Lord Jesus often asked: Why? For example….
Matthew 6:28: “Why do you worry about clothing?”
Worry is something we all do, and because we all do it we accept it as normal behavior, not asking why. We learned to worry as a child and got better at it with time and practice.
Why? is a penetrating question that takes courage to ask, stirring us to consider what we have avoided considering. Why? challenges the accepted in our own christianity. “Why am I doing what I am doing? Why am I following who I am following? Why am I supporting what I am supporting?”
By asking Why?, our Lord Jesus has taught us it’s okay to ask. It’s okay to question the way it is in our own lives. The Why? question reveals our motives.
Why? questions should be asked regarding our spending, because the money we spend represents the life we have invested earning it. Nobody (that’s nobody) but the Holy Spirit should influence our spending, especially our giving.
Many want a say in what we do with our income – the builders and the controllers and the compromisers and the religiously ambitious. We have all been coerced to support weak and futile things. A righteous response could be: “No more! No more!”
As stated in Thesis # 73, “Tithing is a most important concern, one that affects millions of saved and billions of unsaved.” Because many in the church of Jesus Christ insist you should tithe, the tithe issue should surely be subject to a series of blunt Why? questions, such as….
Why is the tithe the only OT regulation brought over into the New Covenant?
Why didn’t they bring over, for example, sabbath (saturday) worship? The seventh-day adventists could give a much stronger argument for honoring saturday (rather than sunday) than any evangelical could argue for the tithe. Isn’t one of the ten commandments, “Remember the Sabbath day, to keep it holy”? (See note.) Why has the tithe been given special status?
Why is Malachi’s “Bring all the tithes into the storehouse” given preeminence over 2 Corinthian’s, “Let each one give as he purposes in his heart”?
One might reason since Malachi is in the OT and addressed “to Israel” and 2 Corinthians is in the NT and addressed to “the church of God which is at Corinth”, the latter would be given more consideration.
Why does an Old Covenant directive trump the leading of the Holy Spirit in the amount I give and where I give?
A logical question. Lord Jesus said, “He will guide you into all truth.” Doesn’t “all truth” include our giving?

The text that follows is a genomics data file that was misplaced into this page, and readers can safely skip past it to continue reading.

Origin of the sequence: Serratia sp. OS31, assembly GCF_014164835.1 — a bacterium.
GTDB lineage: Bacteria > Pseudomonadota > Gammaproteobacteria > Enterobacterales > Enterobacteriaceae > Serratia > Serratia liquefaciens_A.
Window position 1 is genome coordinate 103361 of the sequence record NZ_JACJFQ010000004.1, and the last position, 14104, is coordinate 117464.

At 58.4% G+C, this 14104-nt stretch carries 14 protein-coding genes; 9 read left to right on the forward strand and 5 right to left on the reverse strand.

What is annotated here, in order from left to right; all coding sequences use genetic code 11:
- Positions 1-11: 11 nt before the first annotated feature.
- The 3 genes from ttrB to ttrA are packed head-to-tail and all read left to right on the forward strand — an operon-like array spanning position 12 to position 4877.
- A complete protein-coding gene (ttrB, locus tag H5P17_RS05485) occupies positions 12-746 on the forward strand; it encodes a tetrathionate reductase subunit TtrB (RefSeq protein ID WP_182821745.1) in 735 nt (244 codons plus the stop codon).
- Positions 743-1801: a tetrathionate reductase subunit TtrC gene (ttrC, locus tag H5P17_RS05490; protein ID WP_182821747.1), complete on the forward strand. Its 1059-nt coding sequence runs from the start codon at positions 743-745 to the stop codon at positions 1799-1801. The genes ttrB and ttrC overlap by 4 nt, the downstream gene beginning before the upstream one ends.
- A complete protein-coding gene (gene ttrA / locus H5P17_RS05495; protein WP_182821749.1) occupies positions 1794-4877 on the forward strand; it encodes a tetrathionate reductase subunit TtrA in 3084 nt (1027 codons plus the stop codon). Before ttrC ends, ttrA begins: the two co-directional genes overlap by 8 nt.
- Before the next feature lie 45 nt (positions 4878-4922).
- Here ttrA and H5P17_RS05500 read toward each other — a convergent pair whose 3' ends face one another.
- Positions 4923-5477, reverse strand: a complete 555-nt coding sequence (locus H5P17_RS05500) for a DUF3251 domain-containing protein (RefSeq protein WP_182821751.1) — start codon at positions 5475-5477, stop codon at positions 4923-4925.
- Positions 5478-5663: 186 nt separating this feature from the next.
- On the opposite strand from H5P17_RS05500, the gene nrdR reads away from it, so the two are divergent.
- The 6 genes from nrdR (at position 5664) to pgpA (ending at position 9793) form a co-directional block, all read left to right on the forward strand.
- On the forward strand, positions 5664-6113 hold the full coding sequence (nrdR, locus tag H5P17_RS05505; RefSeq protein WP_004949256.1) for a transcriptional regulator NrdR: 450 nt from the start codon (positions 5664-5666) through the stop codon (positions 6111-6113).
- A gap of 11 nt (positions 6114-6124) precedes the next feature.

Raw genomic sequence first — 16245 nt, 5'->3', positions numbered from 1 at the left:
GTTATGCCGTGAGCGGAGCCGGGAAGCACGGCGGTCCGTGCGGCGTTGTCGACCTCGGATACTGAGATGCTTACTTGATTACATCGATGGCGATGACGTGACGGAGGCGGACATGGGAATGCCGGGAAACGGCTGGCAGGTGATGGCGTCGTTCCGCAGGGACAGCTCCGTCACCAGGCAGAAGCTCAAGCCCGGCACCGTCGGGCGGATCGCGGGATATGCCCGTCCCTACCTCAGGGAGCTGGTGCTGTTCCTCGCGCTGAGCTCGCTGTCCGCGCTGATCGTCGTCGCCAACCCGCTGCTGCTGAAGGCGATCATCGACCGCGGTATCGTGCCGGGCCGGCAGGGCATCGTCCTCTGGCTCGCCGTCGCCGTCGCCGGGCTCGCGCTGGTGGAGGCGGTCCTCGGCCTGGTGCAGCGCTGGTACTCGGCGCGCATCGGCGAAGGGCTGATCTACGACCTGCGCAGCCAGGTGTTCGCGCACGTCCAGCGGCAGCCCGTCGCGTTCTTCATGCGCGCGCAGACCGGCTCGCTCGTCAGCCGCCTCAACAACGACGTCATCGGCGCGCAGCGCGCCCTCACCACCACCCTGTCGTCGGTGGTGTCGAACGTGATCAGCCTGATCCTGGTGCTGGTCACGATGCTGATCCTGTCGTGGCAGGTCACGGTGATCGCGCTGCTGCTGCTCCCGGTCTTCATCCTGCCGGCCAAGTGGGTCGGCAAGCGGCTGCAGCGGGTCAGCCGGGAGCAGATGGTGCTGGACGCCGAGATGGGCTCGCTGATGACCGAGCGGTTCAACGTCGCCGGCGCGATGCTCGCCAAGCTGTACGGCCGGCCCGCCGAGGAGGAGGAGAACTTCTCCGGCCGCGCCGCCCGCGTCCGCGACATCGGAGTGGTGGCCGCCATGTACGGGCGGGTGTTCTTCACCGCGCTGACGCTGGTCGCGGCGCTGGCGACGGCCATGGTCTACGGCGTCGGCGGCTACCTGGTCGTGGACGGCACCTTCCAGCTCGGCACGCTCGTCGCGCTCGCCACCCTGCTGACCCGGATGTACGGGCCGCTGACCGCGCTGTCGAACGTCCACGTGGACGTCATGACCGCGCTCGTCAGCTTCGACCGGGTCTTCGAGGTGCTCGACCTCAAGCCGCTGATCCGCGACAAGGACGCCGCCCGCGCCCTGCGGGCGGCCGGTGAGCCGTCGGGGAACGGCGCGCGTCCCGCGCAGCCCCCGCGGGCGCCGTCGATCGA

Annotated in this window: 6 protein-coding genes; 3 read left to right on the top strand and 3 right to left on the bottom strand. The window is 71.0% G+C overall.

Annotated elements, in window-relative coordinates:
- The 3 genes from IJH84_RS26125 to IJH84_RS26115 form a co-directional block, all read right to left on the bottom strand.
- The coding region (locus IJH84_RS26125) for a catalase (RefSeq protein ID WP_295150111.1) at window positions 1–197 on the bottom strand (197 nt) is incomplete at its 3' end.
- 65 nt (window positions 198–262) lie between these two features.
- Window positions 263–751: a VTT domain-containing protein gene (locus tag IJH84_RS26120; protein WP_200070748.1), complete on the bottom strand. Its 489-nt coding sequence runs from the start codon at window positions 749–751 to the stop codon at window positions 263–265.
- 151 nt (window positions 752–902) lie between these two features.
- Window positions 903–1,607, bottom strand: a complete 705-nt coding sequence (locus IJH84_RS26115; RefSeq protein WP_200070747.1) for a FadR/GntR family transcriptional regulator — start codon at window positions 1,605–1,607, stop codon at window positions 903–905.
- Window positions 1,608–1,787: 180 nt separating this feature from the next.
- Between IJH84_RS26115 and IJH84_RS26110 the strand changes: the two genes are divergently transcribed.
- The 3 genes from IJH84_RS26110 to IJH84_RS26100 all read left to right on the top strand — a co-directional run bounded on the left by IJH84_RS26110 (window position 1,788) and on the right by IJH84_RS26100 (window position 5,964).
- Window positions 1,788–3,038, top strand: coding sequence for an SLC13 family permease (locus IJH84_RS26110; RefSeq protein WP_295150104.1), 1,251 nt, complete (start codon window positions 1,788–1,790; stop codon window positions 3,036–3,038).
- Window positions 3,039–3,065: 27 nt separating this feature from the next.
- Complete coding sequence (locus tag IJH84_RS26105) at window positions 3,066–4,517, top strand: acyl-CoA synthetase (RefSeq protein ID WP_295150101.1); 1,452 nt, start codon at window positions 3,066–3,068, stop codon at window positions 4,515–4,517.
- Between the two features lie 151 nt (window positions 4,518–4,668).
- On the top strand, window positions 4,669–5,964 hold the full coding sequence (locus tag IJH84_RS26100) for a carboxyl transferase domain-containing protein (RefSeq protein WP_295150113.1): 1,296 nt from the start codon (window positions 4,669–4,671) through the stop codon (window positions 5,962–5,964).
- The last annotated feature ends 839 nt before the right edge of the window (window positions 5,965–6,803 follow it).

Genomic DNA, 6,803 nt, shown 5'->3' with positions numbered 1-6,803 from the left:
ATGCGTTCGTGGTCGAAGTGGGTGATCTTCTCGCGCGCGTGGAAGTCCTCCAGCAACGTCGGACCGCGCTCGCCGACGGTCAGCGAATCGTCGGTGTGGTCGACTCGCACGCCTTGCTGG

Why didn’t the “apostles and elders” conclude at their gathering in Jerusalem (Acts, chapter 15) that the gentile converts were to tithe their income?
Another excellent question. Indeed it also “seemed good to the Holy Spirit” to not impose the tithe upon them (us).
Why does church leadership insist I give ten percent when the NT tells me to never give “in response to pressure” (NLT)?
The tithe is a command, a “pressure”.
Why should I be “cursed with a curse” for not tithing, and not be “cursed with a curse” for neglecting many other OT regulations that every evangelical ignores?
Our God was reprimanding His chosen people for disobedience, which happened to involve the tithe. The same reprimand would have applied for disobedience against any other statute.
Why didn’t Paul, who gave a number of instructions to various churches, instruct the churches to tithe?
Surely this was not an oversight. If all these gentile christians were to be “cursed with a curse” for neglecting to tithe, surely Paul would have given warning in his several letters.
Why should I expect Lord Jesus to richly reward me, at the judgment seat, for tithing to the church when most of that is for services rendered?
Lord Jesus taught, “When you give a feast, invite the poor, the maimed, the lame, the blind. And you will be blessed, because they cannot repay you.” More of my givings would be directed to those who “cannot repay” (such as third world people desperate for the gospel) if such a big portion was not given to the local church.
Why are those paid a salary by the tithe the hardest to convince of the obvious?
It is not possible that the majority of pulpit people, if they prayerfully searched the Bible they proclaim to be the inspired word of God, could come to the conclusion it is the will of our Lord Jesus Christ for His people to tithe. No way. And yet few express outrage against the outrageous. On the contrary, most continue to be salaried by what any rational person would judge to be a sting .
It seems impossible to ponder these Why? questions and conclude anything other than purposeful blindness or outright chicanery.
Note: Romans 14:5: One person esteems one day above another; another esteems every day alike. Let each be fully convinced in his own mind.